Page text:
The particular resins that are useful are those termed macroreticular, weak base, anion exchange resins and which are polymers of a vinyl heterocyclic monomer. Preferably, thepolymers are cross-linked polymers of a vinyl heterocyclic monomer. Such a resin, as more fully described below, is produced and used in a bead form, usually in a size of about to 100 mesh (U. S. Standard Sieve Series), which contains a high degree of fixed polymeric porosity. The porous nature and surface area, i.e., the macroreticularity, and the particle size provides for a more effective adsorption and demisting of the 80;, and/or H 30 acid mist. The specific nature of the polymer which comprises the backbone of the resin is relatively unimportant, but it is essential that the resin contain at least about 10 percent by weight of a vinyl heterocyclic monomer, and weak base, anion exchange functionality which is preferably pyridine functionality or pyridine-like functionality. However, in general, the backbone of these resins will be the cross-linked copolymer of (l) a polyunsaturated monomer containing a plurality of nonconjugated CH ==C groups, which acts as a crosslinking agent and (2) a vinyl heterocyclic monomer or a mixture of a vinyl heterocyclic monomer and another copolymerizable monovinylidene or ethylenically unsaturated comonomer. As stated hereinabove, the weak base resin useful in the present invention must have good resistance to oxidation and must contain at least about 10 percent by weight of a vinyl heterocyclic monomer, more preferably at least about 25 percent by weight and most preferably at least about 50 percent by weight of said vinyl heterocyclic monomers.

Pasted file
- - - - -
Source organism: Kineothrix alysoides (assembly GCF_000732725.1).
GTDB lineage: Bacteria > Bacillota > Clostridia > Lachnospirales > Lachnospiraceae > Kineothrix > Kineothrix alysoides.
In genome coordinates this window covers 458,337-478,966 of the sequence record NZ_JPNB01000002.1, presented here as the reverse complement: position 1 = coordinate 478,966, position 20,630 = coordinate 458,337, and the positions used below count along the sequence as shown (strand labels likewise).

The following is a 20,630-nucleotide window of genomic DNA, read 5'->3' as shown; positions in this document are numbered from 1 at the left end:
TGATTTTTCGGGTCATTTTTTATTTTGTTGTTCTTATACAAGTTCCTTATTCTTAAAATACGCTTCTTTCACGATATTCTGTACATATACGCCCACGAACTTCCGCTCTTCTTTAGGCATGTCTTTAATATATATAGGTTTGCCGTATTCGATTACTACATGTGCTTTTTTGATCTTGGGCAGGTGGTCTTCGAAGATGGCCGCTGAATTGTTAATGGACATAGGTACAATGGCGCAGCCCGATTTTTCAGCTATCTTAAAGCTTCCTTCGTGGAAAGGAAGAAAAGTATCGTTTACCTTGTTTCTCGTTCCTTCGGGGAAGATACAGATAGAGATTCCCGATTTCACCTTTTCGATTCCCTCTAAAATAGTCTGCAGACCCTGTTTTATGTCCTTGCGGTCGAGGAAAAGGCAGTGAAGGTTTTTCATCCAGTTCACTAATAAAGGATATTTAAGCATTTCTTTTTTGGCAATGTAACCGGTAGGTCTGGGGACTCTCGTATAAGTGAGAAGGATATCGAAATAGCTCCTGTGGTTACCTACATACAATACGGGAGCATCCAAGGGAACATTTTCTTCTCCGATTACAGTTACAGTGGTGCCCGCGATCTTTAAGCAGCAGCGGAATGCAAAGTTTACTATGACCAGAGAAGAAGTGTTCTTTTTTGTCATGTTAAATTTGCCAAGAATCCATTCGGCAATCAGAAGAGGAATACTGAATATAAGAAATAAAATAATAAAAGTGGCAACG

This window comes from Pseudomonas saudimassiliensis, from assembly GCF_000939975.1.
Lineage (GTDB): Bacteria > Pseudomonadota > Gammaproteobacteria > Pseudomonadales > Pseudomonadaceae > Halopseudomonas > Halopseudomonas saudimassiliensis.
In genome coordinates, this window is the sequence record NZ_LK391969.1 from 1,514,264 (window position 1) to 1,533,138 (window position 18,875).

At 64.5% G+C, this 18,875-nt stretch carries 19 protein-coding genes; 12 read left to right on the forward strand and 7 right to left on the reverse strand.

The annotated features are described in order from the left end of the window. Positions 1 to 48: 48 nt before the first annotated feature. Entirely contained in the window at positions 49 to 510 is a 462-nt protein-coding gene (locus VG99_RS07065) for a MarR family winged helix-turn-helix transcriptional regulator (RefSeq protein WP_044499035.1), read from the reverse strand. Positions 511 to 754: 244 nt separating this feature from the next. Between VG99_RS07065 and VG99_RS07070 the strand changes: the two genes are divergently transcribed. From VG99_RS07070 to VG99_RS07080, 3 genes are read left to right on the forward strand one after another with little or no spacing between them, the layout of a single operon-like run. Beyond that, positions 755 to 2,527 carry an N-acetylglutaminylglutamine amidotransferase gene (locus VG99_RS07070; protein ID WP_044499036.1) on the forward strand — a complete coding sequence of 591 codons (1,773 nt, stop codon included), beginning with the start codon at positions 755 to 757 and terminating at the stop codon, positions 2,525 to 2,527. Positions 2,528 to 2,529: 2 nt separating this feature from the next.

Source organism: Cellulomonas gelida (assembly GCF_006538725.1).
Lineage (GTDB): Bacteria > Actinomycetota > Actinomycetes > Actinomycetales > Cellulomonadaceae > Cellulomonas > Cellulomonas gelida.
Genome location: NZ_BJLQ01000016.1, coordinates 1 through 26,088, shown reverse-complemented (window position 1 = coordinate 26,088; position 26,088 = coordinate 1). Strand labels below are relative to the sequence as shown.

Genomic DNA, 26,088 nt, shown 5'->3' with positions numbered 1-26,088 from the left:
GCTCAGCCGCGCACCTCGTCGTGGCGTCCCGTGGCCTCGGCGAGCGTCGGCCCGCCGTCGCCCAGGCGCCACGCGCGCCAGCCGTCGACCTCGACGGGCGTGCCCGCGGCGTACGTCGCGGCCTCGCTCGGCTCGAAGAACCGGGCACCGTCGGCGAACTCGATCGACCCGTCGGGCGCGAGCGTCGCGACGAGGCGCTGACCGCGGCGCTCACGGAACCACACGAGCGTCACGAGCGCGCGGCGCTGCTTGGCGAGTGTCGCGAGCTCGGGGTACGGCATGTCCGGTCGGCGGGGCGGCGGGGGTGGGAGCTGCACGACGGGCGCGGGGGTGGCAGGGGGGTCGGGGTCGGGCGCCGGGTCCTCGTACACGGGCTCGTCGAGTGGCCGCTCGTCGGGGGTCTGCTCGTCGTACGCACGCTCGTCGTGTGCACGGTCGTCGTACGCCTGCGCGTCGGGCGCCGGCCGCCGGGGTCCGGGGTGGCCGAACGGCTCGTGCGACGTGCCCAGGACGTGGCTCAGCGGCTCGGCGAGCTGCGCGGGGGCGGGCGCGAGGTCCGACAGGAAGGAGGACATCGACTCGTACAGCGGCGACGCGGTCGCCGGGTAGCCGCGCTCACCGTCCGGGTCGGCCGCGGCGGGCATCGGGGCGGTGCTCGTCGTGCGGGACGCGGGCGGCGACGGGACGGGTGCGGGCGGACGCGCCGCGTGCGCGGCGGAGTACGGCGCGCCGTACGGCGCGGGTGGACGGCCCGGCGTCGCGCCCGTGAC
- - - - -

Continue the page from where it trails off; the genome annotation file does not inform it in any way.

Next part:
Suitable polyunsaturated cross-linking agents include, for example divinylbenzene, divinylpyridine, divinyltoluenes, divinylnaphthalenes, diallyl phthalate, ethylene glycol diacrylate, ethylene glycol dimethacrylate, divinylxylene, divinylethylbenzene, divinylsulfone, divinylketone, divinylsulfide, allyl acrylate, diallyl maleate, diallyl fumarate, diallyl succinate, diallyl carbonate, diallyl malonate, diallyl oxalate, diallyl adipate, diallyl sebacate, divinyl sebacate, diallyl tartrate, diallyl silicate, triallyl tricarballylate, triallyl aconitate triallylcitrate, triallyl phosphate, N,N'-
2 methylenediacrylamide, N,N-methylene dimethacrylamide, N,N'-ethylenediacrylamide, trivinylbenzene, trivinylnaphthalene, polyvinylanthracenes and the polyallyl and polvinyl ethers of glycol glycerol, pentaerylthritol, resorcinol and the monothio or dithio derivatives of glycols.
Preferred cross-linking monomers include polyvinyl aromatic hydrocarbons, such as divinylbenzene and trivinylbenzene, glycol dimethacrylates, and polymethacrylates such as ethylene glycol dimethacrylate and trimethyolpropane trimethacrylate, and polyvinyl ethers of polyhydric alcohols, such as divinoxyethane and trivinoxypropane. The amount of cross-linking agent can be varied widely and can be as little as about 2 percent by weight or as much as about 90 percent by weight but since the total utilizable capacity of the final resin as an anion-exchange resin generally decreases with an increase in the amount of cross-linking agent, an amount of from about 2 percent to about 60 percent, and preferably from about 5 to 25 percent, on a weight basis is usually adequate.